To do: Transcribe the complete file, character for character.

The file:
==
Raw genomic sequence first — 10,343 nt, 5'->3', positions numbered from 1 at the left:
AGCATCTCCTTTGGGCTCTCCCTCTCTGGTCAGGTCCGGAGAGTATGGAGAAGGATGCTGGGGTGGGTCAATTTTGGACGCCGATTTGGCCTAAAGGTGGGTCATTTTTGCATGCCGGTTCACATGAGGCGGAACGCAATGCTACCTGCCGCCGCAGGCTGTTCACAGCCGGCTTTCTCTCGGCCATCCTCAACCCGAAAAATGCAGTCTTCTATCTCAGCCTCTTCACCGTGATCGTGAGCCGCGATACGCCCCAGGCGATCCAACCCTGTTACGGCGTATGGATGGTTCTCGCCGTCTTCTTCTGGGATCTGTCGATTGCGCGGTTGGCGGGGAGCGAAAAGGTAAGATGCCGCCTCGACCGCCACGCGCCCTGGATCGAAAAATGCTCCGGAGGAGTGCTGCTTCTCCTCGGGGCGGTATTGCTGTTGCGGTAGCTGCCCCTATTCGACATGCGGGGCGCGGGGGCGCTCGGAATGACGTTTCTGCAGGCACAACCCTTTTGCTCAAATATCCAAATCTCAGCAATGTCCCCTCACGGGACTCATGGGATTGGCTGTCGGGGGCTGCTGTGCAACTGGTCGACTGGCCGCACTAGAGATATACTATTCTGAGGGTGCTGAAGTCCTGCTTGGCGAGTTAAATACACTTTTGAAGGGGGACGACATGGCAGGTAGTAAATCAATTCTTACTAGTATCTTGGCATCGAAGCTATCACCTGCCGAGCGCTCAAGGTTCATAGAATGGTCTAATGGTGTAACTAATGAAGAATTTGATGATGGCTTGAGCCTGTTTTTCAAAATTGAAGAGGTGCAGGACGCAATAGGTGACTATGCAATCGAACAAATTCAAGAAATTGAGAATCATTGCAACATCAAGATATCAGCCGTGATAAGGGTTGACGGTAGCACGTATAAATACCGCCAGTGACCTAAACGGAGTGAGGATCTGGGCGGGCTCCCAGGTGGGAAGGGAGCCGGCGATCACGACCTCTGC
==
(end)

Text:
Raw genomic sequence first — 10,343 nt, 5'->3', positions numbered from 1 at the left:
AGCATCTCCTTTGGGCTCTCCCTCTCTGGTCAGGTCCGGAGAGTATGGAGAAGGATGCTGGGGTGGGTCAATTTTGGACGCCGATTTGGCCTAAAGGTGGGTCATTTTTGCATGCCGGTTCACATGAGGCGGAACGCAATGCTACCTGCCGCCGCAGGCTGTTCACAGCCGGCTTTCTCTCGGCCATCCTCAACCCGAAAAATGCAGTCTTCTATCTCAGCCTCTTCACCGTGATCGTGAGCCGCGATACGCCCCAGGCGATCCAACCCTGTTACGGCGTATGGATGGTTCTCGCCGTCTTCTTCTGGGATCTGTCGATTGCGCGGTTGGCGGGGAGCGAAAAGGTAAGATGCCGCCTCGACCGCCACGCGCCCTGGATCGAAAAATGCTCCGGAGGAGTGCTGCTTCTCCTCGGGGCGGTATTGCTGTTGCGGTAGCTGCCCCTATTCGACATGCGGGGCGCGGGGGCGCTCGGAATGACGTTTCTGCAGGCACAACCCTTTTGCTCAAATATCCAAATCTCAGCAATGTCCCCTCACGGGACTCATGGGATTGGCTGTCGGGGGCTGCTGTGCAACTGGTCGACTGGCCGCACTAGAGATATACTATTCTGAGGGTGCTGAAGTCCTGCTTGGCGAGTTAAATACACTTTTGAAGGGGGACGACATGGCAGGTAGTAAATCAATTCTTACTAGTATCTTGGCATCGAAGCTATCACCTGCCGAGCGCTCAAGGTTCATAGAATGGTCTAATGGTGTAACTAATGAAGAATTTGATGATGGCTTGAGCCTGTTTTTCAAAATTGAAGAGGTGCAGGACGCAATAGGTGACTATGCAATCGAACAAATTCAAGAAATTGAGAATCATTGCAACATCAAGATATCAGCCGTGATAAGGGTTGACGGTAGCACGTATAAATACCGCCAGTGACCTAAACGGAGTGAGGATCTGGGCGGGCTCCCAGGTGGGAAGGGAGCCGGCGATCACGACCTCTGC